A little aeration—such as once a year—can go a long way toward creating a beautiful, healthy lawn. Your soil, its compaction and what type of grass you have determine when to aerate your yard grass.
How Often to Aerate Your Lawn
There are some variables to consider when it comes to aeration. The time of year as well as the type of soil you have all play a part in scheduling core aeration.
Here are those variables:
- Soil type: If you have clay soil, then you’ll need to aerate your lawn once a year or once every other year.
Sandy and loam soils don’t need regular core aeration because the soils already have oxygen circulating through them. Plus, if you aerate your sandy or loamy soil too often, you’ll weaken the soil.
Clay soils, for example, need aeration every year or every few years depending on how compacted the ground is. Clay soil holds in water, but can’t easily circulate oxygen for plant health.
- Soil compaction: If you tend to park cars on your yard or there is a lot of foot traffic, you probably have compacted soil. You can test the soil by walking on it. If it’s rock solid, there’s a good chance that your soil needs aeration this fall or next spring.
Read more: 12 Reasons Why You Need a Lawn Sweeper This Fall
- Your turfgrass’s health: If you have bare or thinning turf throughout your lawn, then you need to aerate your soil as well as reseed your yard. Aeration opens up the soil to release carbon dioxide as well as taking in oxygen, light, and moisture.
Core aeration also prepares your soil for receiving grass seed. If you use a slit seeder, the grass seed goes down deep into the ground. This deep planting helps the grass plants to develop deep root systems.
- How often do you need to dethatch your lawn: The same rule applies for dethatching as it does for aeration. If you’re using smart lawn care techniques, you should only need to dethatch your lawn once a year.
When you’re aerating your lawn, you’re also dethatching it. Remember, your lawn only needs dethatching if you have more than a half an inch of thatch in your lawn grass. If you’re consistently getting a lot of thatch in your yard, then you may be fertilizing it too much or using the wrong grass seed.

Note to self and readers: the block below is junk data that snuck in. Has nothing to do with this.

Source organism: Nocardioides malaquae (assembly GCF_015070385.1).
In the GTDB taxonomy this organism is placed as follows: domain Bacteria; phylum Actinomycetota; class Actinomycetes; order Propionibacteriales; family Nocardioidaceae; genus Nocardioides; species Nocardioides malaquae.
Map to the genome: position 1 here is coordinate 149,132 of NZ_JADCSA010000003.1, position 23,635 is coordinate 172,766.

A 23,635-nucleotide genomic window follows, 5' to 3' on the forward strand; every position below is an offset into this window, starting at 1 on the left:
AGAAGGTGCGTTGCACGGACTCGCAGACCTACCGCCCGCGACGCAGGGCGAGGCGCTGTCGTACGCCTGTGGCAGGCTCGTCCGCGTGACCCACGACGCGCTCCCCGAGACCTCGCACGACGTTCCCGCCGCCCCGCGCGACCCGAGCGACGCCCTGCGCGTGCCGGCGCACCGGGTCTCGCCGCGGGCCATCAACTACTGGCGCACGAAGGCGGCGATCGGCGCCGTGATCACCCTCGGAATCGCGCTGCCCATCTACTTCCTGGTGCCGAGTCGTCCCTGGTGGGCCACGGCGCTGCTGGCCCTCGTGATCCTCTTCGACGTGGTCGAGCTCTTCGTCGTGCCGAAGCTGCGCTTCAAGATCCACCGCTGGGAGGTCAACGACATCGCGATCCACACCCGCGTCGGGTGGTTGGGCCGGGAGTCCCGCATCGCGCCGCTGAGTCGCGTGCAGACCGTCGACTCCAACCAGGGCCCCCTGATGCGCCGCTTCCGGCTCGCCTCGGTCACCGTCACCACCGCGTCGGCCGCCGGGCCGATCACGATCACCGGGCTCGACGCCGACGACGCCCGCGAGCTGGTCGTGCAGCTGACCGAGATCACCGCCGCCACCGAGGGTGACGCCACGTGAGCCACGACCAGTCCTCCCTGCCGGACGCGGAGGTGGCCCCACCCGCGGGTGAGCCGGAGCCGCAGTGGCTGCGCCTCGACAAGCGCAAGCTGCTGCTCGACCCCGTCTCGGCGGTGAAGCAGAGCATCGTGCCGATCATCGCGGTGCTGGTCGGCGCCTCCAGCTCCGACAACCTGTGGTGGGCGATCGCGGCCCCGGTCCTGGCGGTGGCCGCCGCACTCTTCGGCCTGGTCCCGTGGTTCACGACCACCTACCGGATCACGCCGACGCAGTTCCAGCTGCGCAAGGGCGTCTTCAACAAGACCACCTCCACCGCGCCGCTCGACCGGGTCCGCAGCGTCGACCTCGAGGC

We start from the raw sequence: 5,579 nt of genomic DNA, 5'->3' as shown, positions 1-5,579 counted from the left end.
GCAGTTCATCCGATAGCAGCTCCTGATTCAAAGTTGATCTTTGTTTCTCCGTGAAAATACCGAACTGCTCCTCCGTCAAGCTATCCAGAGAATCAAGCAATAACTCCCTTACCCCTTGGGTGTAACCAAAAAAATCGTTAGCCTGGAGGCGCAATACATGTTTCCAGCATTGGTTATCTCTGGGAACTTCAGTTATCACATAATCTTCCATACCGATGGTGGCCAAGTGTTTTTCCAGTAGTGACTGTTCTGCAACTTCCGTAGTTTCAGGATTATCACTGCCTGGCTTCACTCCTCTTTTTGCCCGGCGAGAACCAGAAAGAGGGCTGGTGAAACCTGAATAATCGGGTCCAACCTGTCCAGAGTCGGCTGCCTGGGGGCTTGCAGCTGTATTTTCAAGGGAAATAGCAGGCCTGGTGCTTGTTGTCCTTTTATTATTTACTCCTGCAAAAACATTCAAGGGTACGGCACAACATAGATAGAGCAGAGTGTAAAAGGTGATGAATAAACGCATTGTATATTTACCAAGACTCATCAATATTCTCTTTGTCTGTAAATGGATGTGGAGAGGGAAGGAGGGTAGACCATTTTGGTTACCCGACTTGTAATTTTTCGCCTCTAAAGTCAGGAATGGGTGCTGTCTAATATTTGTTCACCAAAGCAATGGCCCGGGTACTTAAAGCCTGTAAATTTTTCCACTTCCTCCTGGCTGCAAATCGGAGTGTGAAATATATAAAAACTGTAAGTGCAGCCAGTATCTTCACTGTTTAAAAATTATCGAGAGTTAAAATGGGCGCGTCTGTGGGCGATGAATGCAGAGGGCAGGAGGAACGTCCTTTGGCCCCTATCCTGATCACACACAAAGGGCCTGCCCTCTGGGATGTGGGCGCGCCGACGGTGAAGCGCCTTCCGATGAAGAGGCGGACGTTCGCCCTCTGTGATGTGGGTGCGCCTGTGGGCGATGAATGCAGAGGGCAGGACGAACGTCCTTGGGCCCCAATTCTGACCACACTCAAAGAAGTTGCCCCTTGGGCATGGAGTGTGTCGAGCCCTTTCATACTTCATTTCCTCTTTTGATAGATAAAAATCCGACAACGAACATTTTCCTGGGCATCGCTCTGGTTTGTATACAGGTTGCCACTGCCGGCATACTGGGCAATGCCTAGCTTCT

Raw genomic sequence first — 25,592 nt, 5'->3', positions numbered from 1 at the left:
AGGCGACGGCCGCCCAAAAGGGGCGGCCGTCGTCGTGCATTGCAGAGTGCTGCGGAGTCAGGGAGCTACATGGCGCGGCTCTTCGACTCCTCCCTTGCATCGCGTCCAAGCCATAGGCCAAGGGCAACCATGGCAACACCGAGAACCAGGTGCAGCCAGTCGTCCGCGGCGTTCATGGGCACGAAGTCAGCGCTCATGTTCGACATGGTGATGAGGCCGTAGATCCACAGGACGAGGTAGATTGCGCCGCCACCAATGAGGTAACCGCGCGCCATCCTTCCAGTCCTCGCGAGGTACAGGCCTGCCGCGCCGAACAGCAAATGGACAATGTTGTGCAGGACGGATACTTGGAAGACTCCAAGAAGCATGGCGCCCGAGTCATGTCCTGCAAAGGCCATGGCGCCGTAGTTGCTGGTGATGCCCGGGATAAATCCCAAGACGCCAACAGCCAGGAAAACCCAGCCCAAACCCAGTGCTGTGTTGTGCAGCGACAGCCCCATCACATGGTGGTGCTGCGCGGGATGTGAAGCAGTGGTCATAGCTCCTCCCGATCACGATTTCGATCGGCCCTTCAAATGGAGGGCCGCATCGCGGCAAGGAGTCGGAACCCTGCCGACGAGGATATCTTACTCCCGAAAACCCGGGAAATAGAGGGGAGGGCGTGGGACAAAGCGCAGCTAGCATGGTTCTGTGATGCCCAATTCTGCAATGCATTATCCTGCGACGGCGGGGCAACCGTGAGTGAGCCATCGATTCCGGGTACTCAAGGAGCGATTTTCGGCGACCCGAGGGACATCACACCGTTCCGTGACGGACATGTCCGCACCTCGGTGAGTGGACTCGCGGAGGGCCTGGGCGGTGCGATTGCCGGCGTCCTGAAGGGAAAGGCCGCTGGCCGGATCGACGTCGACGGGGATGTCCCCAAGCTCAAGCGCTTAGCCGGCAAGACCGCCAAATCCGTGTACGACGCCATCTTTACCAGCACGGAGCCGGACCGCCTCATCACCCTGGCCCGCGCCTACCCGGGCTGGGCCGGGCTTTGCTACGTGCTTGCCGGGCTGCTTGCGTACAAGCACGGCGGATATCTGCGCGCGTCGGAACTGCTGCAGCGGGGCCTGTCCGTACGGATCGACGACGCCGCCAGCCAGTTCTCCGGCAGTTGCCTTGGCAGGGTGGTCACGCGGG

- The time of year and grass type: When you aerate your lawn depends on what kind of grass is in your yard. For example, if you have cool season grasses, such as fescues and Kentucky blue varieties, then you aerate your lawn in early fall—ideally in September.
Cool season grasses grow best in cooler temperatures. However, warm season grasses are the opposite. They grow best in warm weather—such as late spring and early summer.
Warm season grasses including Bermuda, St. Augustine, Zoysia, centipede, and Bahia grasses do well in areas with warmer summers and winters.
Cool season grasses need aeration and overseeding done in the late summer and early fall. Conversely, warm season grasses need aeration and reseeding in late spring and early summer.
Learn more: 10 Ways to Go from a Synthetic Lawn to an Organic One.
- Your plans for overseeding: If your lawn is thin or you haven’t reseeded your yard in five or more years, then it’s time to overseed it again. You want to fill up your lawn grass’s seed bank instead of weed seeds accumulating in the ground.
Again, cool season grasses do well when planted in the fall. The cooler temperatures allow the turf seeds to develop deeper root systems and to grow in before the ground freezes.
Likewise, warm season grasses do well when they’re planted in the late spring or early summer. Warm season grass seeds develop deep root systems too as well as mature before the brutal summer heat begins.
How to Aerate Your Lawn
You know when and how often to aerate and dethatch your lawn. Now, you need to know which lawn care attachments will help you get the job done.
At Brinly-Hardy, we manufacture aerators and dethatchers so your lawn will look its best all year long. We make both spike and plug aerators to meet your yard care needs.
For that season or year that you’re not aerating your lawn, use one of our dethatchers to get rid of the heavy grass build-up.
You can buy your Brinly lawn care attachment at one of these online retailers. If you have a questions about your Brinly lawn care attachment or any of our other garden attachments, call our customer service at 877-728-8224 or fill out our contact form.
SFGate, “Do I Need to Reseed Grass Each Year?”
OutdoorIdeas.net, “How Often Should You Aerate Your Lawn?”